Breastfeeding – common issues

This article was written by the fabulous Doula and Breastfeeding Counsellor Sarah Harcombe, with whom I help run a birth exploration group in Taunton. This woman knows her stuff so if you’re pregnant this is worth bookmarking. Link to original article here.

Recently, an article in the Lancet reported that the UK has some of the lowest breastfeeding rates in the world.
So why are more mothers not breastfeeding? Breastfeeding is the natural way to feed a baby – mothers have been feeding their babies in this way since mankind began – it can’t be that hard can it?
Or can it?
In 2010, 81% of mothers initiated breastfeeding at birth. After one week, the breastfeeding rate drops to 69%, and to just 55% at six weeks. At six months, just over a third of babies are still receiving breastmilk. Exclusive breastfeeding rates (i.e. just breastfeeding with no use of formula or solid foods) are even lower. The world Health Organisation (WHO) recommends exclusive breastfeeding for the first six months of life, and continuing to breastfeed into the second year of life and beyond. The Infant feeding Survey also tells us that the majority of mothers who gave up breastfeeding in the first few weeks would have liked to continue breastfeeding for longer.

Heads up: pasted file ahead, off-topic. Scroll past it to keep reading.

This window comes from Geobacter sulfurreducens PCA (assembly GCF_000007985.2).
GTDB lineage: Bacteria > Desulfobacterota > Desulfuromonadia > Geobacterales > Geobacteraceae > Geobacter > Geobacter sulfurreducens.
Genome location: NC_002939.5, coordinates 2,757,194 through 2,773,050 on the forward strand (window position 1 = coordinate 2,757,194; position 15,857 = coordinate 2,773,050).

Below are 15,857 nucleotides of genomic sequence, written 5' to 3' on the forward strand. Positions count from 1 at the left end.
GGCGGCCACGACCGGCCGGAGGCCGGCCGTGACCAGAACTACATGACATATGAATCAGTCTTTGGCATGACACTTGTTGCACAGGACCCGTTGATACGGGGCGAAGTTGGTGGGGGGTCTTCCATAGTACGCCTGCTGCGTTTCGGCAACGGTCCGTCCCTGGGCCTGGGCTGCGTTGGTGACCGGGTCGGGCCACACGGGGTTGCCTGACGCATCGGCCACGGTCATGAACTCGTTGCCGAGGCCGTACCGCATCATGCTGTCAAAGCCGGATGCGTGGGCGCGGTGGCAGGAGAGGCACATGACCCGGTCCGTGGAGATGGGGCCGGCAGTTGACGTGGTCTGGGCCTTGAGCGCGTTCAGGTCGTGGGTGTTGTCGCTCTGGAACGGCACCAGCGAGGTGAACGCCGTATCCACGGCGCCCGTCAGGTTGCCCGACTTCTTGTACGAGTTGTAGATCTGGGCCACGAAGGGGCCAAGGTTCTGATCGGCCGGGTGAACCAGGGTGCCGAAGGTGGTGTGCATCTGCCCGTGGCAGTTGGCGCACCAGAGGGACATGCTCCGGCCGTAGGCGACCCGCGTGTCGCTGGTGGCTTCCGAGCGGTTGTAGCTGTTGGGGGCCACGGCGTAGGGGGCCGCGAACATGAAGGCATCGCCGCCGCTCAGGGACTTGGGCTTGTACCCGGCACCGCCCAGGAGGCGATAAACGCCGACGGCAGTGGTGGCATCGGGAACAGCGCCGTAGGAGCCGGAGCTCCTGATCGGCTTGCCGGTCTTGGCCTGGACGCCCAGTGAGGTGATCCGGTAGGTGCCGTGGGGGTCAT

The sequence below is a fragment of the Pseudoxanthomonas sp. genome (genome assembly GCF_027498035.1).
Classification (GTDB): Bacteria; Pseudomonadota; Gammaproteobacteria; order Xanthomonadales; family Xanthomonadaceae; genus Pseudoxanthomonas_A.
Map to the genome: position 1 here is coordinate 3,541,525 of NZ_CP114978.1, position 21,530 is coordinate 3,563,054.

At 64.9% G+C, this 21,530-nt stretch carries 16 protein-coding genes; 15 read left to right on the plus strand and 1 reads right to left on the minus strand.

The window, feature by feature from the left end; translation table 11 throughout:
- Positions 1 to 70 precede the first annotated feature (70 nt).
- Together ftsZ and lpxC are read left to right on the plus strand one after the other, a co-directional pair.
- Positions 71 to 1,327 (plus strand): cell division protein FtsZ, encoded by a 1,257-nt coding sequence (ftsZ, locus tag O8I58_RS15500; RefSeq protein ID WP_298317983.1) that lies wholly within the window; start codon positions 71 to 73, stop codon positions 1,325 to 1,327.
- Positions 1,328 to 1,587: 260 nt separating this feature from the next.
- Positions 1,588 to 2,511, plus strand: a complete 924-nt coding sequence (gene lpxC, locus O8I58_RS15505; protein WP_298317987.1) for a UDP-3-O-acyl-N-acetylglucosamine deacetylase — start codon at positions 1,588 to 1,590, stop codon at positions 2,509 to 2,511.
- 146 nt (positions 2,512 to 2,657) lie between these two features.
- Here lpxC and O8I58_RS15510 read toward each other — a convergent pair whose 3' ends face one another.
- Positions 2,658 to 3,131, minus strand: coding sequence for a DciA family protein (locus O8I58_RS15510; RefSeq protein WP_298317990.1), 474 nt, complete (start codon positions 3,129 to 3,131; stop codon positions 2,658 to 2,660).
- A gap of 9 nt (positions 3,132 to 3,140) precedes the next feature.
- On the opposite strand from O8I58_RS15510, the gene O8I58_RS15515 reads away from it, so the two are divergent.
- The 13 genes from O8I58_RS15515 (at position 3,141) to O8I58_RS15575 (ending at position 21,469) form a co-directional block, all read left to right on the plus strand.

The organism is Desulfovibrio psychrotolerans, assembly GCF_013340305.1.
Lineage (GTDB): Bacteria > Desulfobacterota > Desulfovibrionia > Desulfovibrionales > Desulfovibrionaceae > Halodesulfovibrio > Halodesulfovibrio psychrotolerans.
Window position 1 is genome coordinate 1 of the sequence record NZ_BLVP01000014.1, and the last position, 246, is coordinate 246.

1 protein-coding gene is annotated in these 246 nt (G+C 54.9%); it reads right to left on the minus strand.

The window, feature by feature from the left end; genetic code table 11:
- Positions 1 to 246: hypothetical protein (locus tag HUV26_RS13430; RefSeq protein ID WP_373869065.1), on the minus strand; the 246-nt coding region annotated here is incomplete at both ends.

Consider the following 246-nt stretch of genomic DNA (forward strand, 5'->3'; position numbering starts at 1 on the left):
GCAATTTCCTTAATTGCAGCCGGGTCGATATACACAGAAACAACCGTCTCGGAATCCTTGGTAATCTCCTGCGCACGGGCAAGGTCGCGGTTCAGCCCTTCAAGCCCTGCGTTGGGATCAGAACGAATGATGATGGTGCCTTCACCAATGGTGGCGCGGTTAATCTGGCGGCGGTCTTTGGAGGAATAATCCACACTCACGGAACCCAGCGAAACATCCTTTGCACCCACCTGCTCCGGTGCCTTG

So what is happening? It seems that mothers want to breastfeed but are not enabled to do so. Here are some of the key issues that mothers discuss at the breastfeeding drop-in group that I run.

Am I doing it right?

Some of the problems cited as causing mothers to stop breastfeeding are sore nipples and insufficient milk. Often, when a mother has become sore when breastfeeding, it can be due to the way that baby is latched. The latch is how the baby attaches to the breast to feed – there are many factors that can affect the latch but possibly most common is the positioning of the baby whilst feeding. There are a variety of positions to use, and in the early weeks with a new baby it is a case of experimenting to find what is most comfortable for mum and baby. You can find more information on positions to try here
Once your baby is latched you can look for signs of a good latch such as baby’s head tilted back slightly, mouth open wide, chin tucked into breast, cheeks full and rounded, and more of the areola (darker area around nipple) visible above rather than below mouth – see here for more info.
Ultimately feeding should be comfortable for mum and baby should be drinking (you may hear swallowing and see movement at your baby’s temple as he/she feeds)

How do I know if my baby is getting enough?